The 11-year-old boy got lost in the desert, far from home. Gilberto Francisco Ramos Juarez, from Guatemala, was wandering alone in Texas, near the Mexican border. He had the telephone number of his brother in Chicago written on the inside of his belt buckle but apparently had no idea how to find him.
His decomposing body was found by police this week on the day America’s immigration reforms collapsed, with President Obama attacking the Republicans for failing to approve changes, despite earlier pledges.
Mr Obama now faces the dilemma of how far to act alone through presidential executive order, which would inflame Congress.
He has very little to lose, and in the longer term, the Republicans will suffer with increasingly influential Latino voters if they do not deliver on immigration reform.
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Gilberto’s story illustrates the need to revamp the system, with 52,000 unaccompanied children crossing the border since October in what Mr Obama has called a humanitarian crisis.
“Down here, finding a decomposed body . . . we come across them quite often,” Eddie Guerra, the Hidalgo County sheriff, said.
Unaccompanied children are allowed by American law to cross the border if they come from any country except Mexico. They are sent there by parents, who pay for them to be accompanied to the border, knowing that they will be allowed in.
Republicans blame the influx on Mr Obama’s immigration policies, which they say are too weak, resulting in facilities in south Texas that are so overcrowded that officials are trying to find new sites in the north of the state to house the children.
Reforms have ground to a halt amid divisions within the Republican party. A year ago, Republicans in the Senate passed a $30 billion (£17.4 billion) package of measures that would have created one of the most heavily guarded borders on earth. However, it has been blocked because Tea Party conservatives object to some of the other dramatic changes, which would see America’s 11 million undocumented illegal immigrants allowed to apply for citizenship and make it easier for foreigners to work legally.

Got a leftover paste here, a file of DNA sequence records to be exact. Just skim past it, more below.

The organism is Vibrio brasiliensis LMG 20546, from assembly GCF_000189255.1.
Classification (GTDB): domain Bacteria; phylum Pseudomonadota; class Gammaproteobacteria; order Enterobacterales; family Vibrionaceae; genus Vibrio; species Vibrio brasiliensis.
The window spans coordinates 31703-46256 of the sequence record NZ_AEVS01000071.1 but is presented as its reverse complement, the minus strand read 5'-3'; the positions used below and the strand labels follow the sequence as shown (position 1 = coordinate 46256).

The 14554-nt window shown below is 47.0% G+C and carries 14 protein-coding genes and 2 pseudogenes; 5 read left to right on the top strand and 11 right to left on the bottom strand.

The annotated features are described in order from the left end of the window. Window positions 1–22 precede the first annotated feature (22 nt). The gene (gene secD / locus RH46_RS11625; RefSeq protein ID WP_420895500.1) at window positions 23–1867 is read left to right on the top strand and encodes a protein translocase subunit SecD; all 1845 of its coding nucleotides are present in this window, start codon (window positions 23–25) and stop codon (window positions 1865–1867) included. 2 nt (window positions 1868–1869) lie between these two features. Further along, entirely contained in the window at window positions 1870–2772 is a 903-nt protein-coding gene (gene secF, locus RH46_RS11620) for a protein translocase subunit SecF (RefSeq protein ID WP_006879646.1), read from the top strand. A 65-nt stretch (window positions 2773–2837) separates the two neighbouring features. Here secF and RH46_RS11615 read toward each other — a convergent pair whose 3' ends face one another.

The Republican speaker John Boehner has ruled out a vote this side of the November mid-terms, even though he recruited one of Washington’s most respected immigration analysts to help to shepherd through comprehensive reforms estimated to boost the economy by 4.8% and cut the deficit by $1.2 trillion over the next 20 years.
Ali Noorani, the executive director of the National Immigration Forum, which argues for the value of immigration, said: “The ideal goal is continuing to push Congress to move forward with new laws. The odds of that happening are incredibly long this year.”
Mr Obama vowed on Monday to use his powers to introduce reforms without legislation. He said he would be redeploying immigration resources to the border and has asked officials to come up with a package of changes.
It is expected that immigration officials will be instructed to concentrate on trying to detect drug smugglers or convicted violent criminals who are a threat to US security.
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Let us note some points.
(1) The legislation that is being stalled by the Republicans (only some of them, I might add) applies only to those who are already here. So bringing it up in the context of “people dying in the desert” is irrelevant.
(2) People who die in the desert trying to cross the border are in exactly the same category as people drowning trying to get to Europe in overcrowded, rickety boats.
In both cases, the flow would stop if the individuals involved knew they could not get through.
A consistent policy of turning back the boats (or using the “Australian solution”) would stop the drownings. The US needs to fence the entire US-Mexico border, after which no one would die in the desert.
(3) Obama is trying to ram things through even though he does not have the authority. He is doing this more and more. Worst president ever.
(4) Something makes no sense to me: the US is growing more and more friendly towards anyone who walks across the Mexican border. There are programs to give them driver licences, there “sanctuary cities” and so on. Yet, only a few years ago, Canadians were suddenly required to produce a passport to cross the northern border–for the first time.
Tourism that relied on cross-border traffic along the northern border dried up, in both Canada and the USA. (Because an American, although not requiring a passport to enter Canada, would require it when he tried to go back to America).
In general, visitors from the USA to Canada fell way off after this introduction of this law. I imagine that Canadian tourism to the USA declined in the same way.
Why did was the passport requirement ever put in place? It makes zero sense in view of the situation at the southern border. All it has done is hit the tourism industry on both sides of the border. The Canadian government protested but were ignored.